Tuesday, August 8, 2017

What does it mean to make art in the South Asian diaspora?

By Hrag Vartanian
Shahzia Sikander’s “Many Faces of Islam” (1993–99), gouache, vegetable color, watercolor,and tea on wasli paper, 24 x 28 in. (61 x 71.1 cm) (commissioned by New York Times Magazine Special Issue: “Imagining the Millennium” by living artists, Sept. 19, 1999 Courtesy of the artist and Sean Kelly, New York)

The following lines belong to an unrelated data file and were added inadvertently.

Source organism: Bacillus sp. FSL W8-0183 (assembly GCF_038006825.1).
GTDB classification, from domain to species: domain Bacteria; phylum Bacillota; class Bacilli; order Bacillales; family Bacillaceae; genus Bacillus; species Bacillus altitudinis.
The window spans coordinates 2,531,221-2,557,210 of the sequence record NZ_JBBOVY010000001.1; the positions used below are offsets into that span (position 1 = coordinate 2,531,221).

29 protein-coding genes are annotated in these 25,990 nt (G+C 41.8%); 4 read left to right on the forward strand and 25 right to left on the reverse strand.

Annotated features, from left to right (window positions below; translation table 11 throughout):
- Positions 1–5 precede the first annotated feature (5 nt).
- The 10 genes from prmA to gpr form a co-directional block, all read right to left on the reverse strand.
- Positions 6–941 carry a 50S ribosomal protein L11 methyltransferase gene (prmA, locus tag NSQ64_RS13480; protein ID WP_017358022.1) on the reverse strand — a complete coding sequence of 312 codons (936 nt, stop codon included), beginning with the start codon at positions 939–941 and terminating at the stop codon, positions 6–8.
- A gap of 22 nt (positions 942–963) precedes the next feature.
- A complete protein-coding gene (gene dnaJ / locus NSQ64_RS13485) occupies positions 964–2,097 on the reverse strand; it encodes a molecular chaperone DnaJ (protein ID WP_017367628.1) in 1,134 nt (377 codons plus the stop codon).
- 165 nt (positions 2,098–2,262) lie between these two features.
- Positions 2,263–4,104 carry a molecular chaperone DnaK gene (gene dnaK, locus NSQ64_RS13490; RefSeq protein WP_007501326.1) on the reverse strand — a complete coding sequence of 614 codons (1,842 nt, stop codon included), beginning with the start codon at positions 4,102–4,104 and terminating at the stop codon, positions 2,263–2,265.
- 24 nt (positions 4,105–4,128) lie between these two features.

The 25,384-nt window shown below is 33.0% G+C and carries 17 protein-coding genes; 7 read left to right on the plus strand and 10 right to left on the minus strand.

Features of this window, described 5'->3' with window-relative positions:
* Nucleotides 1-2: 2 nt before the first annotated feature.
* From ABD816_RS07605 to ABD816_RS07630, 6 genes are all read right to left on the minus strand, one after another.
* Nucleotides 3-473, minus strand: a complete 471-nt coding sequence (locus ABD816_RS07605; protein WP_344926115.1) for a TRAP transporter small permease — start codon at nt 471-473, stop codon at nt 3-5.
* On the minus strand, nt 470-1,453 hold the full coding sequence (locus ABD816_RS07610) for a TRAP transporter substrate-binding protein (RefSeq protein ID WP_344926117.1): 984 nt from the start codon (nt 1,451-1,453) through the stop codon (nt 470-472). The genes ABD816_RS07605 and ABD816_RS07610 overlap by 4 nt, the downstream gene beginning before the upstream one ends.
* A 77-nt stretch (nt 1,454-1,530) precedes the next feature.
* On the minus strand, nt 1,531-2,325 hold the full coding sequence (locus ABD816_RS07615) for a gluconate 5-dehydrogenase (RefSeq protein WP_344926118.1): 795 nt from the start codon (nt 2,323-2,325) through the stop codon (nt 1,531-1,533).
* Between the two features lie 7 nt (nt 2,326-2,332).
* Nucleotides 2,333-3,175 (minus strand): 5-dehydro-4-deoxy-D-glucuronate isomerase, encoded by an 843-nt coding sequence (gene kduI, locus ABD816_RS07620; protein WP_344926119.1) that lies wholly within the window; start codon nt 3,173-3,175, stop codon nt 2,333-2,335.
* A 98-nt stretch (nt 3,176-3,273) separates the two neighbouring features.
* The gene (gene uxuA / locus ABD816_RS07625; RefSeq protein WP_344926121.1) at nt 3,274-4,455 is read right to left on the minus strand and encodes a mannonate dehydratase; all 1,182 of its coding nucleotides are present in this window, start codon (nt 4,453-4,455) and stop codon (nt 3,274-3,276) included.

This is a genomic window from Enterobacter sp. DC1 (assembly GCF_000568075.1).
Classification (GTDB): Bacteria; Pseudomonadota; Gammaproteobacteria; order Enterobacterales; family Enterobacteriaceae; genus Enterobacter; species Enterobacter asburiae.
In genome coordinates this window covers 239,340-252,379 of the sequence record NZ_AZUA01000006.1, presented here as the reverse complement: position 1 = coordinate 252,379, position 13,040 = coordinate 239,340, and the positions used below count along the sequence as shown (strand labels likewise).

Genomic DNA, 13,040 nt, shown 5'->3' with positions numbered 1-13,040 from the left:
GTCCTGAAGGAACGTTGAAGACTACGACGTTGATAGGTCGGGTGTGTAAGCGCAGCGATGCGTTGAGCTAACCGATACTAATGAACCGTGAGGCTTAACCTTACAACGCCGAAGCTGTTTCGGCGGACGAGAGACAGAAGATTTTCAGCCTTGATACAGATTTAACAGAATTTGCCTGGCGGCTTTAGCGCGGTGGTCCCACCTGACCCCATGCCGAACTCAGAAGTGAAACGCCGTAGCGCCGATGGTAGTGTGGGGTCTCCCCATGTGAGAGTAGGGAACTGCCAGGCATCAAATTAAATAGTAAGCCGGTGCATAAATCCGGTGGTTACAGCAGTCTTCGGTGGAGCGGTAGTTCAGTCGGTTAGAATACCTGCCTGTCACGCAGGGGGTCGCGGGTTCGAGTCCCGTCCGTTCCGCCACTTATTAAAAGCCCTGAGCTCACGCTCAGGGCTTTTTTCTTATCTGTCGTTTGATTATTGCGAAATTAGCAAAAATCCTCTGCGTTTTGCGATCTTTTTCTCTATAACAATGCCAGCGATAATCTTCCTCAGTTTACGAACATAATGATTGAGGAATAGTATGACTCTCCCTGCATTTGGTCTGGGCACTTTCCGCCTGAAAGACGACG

In the midst of the Lucid Dreams and Distant Visions exhibition at the Asia Society is a small work by Shahzia Sikander titled “Many Faces of Islam” (1993–99). It’s a surprisingly prescient piece that grapples with what would become the more pronounced fault-lines of the 21st century: money, war, religion, terrorism, censorship, and more. This work by Sikander is a masterpiece of American art, but in many ways it perfectly encapsulates the complexity of contemporary art being produced by artists of the South Asian diaspora — it contains multitudes. Closed August 6, 2016. [More]